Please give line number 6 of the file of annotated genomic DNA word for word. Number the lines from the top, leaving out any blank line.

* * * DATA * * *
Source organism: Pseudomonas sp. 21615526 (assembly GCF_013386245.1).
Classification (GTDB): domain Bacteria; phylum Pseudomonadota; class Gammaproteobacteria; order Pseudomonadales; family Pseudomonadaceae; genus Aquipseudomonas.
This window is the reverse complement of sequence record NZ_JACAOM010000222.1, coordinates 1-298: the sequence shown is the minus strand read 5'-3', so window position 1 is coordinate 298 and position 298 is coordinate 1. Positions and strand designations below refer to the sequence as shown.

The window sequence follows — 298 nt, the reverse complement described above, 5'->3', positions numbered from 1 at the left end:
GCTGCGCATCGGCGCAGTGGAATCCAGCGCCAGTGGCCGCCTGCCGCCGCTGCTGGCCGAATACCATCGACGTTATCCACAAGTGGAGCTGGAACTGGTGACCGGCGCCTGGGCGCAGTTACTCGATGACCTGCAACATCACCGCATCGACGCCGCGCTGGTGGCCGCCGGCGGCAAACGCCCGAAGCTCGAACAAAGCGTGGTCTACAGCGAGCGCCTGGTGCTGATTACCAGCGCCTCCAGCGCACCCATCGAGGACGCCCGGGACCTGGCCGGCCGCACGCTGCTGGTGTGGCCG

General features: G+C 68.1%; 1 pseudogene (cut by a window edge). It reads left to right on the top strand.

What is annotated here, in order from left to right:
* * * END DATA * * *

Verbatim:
General features: G+C 68.1%; 1 pseudogene (cut by a window edge). It reads left to right on the top strand.